I always read your colomb (sic) with greatest pleasure. Not every letter from the sender-in. Only the letters from the desperate men. I always have a lot of laughs about the “farang” being in doubt about the truthfulness of his “girlfriend”. For me it’s almost unbelievable! You give those desperate men always a good advise. I must say that you put it in a harsh and straight way. Those men come with questions that can easily be answered by their own “common sense”. Why are so many people so bad in the judgement of the person they deal with? If they could only take a minute, letting the blood go to their brains, you would not have to answer all those obvious questions. I like the people giving it straight to me. Keep up the good work Hillary!!!

Dear Roger,
Thank you for your letter, and indeed you are correct when you write of ‘common sense’. Unfortunately it’s not too ‘common’ in certain areas. Your spelling interests me. Are you perhaps Colombian, or just a poor speller, my Petal? Your suggestion of men taking a minute to let the blood go to their brains is an excellent one, however, it has been said before that men were given a brain and a penis, but unfortunately only have enough blood to drive one at a time. You have to pity the poor dears, really.
Dear Hillary,
I am a Californian guy living here and I have been very happy with my beautiful Thai girlfriend who has been living with me for just over a year. As a teacher I don’t make a fortune but there is enough for the two of us to get by. The problem began two months ago when Noi asked to borrow 50,000 baht from me to send to her younger sister up-country who is pregnant. Although that amount is substantial to me I agreed to lend it to her provided she would pay me back. My girl has a good job as a waitress and she agreed to pay me back but now three months later, there is no sign of the money. If I keep on mentioning it she gets annoyed, but 50,000 baht is a substantial amount on my salary. Have you any suggestions Hillary?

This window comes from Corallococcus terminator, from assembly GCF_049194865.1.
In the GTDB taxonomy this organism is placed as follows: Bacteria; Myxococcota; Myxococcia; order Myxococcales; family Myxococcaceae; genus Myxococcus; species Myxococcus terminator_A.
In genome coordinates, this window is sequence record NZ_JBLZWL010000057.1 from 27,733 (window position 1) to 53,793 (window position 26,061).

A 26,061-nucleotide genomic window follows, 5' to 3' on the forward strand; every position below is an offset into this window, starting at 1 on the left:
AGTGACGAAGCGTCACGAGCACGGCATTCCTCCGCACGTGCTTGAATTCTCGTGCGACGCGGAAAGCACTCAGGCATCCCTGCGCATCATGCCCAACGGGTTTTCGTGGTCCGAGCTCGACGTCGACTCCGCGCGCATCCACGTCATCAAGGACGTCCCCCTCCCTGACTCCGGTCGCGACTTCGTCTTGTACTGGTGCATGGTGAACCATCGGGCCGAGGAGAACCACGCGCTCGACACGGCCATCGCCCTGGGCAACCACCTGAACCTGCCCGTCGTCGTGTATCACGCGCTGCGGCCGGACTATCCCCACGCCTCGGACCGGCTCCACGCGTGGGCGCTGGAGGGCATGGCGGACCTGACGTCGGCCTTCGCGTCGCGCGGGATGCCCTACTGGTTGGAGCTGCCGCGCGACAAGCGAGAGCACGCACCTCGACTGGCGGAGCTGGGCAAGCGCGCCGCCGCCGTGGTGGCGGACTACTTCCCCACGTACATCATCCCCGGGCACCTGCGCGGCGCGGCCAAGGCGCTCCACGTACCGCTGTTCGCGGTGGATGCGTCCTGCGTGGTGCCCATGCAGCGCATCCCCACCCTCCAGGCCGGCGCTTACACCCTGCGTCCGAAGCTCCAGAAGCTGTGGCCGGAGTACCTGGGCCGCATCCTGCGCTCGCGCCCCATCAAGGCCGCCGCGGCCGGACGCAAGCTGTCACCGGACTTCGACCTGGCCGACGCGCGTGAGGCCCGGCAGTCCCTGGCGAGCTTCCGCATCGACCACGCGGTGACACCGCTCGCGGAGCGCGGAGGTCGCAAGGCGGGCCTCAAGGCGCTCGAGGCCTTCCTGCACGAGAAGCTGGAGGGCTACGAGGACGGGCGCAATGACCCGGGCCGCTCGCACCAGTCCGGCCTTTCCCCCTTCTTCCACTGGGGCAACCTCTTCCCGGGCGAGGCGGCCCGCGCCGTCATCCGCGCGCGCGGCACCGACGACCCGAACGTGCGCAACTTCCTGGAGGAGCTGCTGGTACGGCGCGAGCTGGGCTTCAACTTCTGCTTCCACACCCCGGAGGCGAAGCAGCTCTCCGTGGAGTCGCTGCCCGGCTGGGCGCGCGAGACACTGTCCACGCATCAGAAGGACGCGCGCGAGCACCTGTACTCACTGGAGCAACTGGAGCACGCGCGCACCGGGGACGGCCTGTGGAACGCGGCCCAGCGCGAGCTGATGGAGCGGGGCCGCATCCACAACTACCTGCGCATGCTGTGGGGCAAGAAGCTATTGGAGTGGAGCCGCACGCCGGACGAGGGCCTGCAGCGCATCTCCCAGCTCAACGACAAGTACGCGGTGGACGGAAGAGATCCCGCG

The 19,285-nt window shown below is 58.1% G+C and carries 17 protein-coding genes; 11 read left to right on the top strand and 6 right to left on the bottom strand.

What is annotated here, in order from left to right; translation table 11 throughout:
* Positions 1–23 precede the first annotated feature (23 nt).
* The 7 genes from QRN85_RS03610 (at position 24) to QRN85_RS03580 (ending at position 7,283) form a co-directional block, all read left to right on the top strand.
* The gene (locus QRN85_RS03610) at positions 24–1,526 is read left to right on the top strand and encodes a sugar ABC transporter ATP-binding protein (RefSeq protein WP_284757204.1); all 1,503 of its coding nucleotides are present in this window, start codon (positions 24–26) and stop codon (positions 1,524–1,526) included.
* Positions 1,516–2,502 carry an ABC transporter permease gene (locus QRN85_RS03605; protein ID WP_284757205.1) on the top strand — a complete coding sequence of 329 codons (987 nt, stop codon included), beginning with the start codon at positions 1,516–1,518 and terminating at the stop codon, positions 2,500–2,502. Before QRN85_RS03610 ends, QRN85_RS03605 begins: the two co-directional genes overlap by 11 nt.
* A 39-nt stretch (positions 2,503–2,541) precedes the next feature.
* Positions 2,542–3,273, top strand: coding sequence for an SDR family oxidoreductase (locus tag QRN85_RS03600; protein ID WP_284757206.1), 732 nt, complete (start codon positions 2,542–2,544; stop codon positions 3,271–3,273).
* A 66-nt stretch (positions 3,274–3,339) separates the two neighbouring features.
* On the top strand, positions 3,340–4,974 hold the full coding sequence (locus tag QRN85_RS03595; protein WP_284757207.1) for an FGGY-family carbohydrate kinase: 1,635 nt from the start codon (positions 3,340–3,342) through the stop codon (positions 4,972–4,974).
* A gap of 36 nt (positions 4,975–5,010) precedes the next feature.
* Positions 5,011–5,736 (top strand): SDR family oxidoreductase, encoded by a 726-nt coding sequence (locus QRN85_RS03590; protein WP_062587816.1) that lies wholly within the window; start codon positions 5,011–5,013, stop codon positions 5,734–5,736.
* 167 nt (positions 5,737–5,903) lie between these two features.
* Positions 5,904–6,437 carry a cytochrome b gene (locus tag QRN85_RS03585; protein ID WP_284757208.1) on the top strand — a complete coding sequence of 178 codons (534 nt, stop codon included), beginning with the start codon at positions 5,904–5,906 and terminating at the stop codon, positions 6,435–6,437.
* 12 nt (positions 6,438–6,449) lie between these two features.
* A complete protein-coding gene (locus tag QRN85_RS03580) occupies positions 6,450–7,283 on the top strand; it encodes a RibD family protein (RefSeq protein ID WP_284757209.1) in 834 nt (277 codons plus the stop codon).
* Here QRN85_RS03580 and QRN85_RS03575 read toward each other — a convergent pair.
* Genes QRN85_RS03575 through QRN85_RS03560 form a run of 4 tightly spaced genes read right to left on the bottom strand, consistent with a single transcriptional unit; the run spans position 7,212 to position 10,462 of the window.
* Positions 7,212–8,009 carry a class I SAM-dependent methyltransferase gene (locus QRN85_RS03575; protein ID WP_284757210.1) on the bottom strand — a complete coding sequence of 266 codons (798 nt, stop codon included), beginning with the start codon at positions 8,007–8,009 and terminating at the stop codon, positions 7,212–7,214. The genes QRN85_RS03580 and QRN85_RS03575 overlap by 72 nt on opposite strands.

Dear Dexter,
Yes Dexter, I suggest that in future you do not lend money to your girlfriends. Any money you have loaned so far consider a gift, and if the requests come too often, or are too high in the stakes, then look for another girlfriend. As you say, your salary as a teacher will not be high. Don’t become an ATM, Petal.
Dear Hillary,
I am sixteen, and last month I caught my younger brother dressing up in my clothes. He is 13 years old. He wears my make up and shoes too and I have to say that he looks kinda OK. I told him that I wouldn’t tell Mum if he just does it at home, but I have found out that he is sneaking out at night in my clothes. Do you think I should go with him to make sure he stays out of trouble, or just tell Mum?
Big Sister

Dear Big Sister,
This is not the sort of problem that 16-year-old girls should have to meet. It is hard enough for you to handle what is happening to you, without looking after your 13-year-old brother as well. Tell your brother that if he doesn’t stop sneaking out you will tell Mum. That way you are giving him a chance. But one chance only.
Dear Hillary,
My girlfriend is absolutely gorgeous. Long dark hair, sweet nature, never complains and a wonderful lover. There is a problem that has been getting worse recently. A few months ago she began asking for money. First time it was to send her younger brother to university. I was happy enough to help out the first time, but now she wants money every month for some other relative in need. It is amazing just how many relatives one person can have. She wants around 10,000 baht every month and honestly I am having trouble saving this amount out of the housekeeping money each month. My husband of six years is starting to think I am wasting the money on drinking, gambling or on men. What should I do?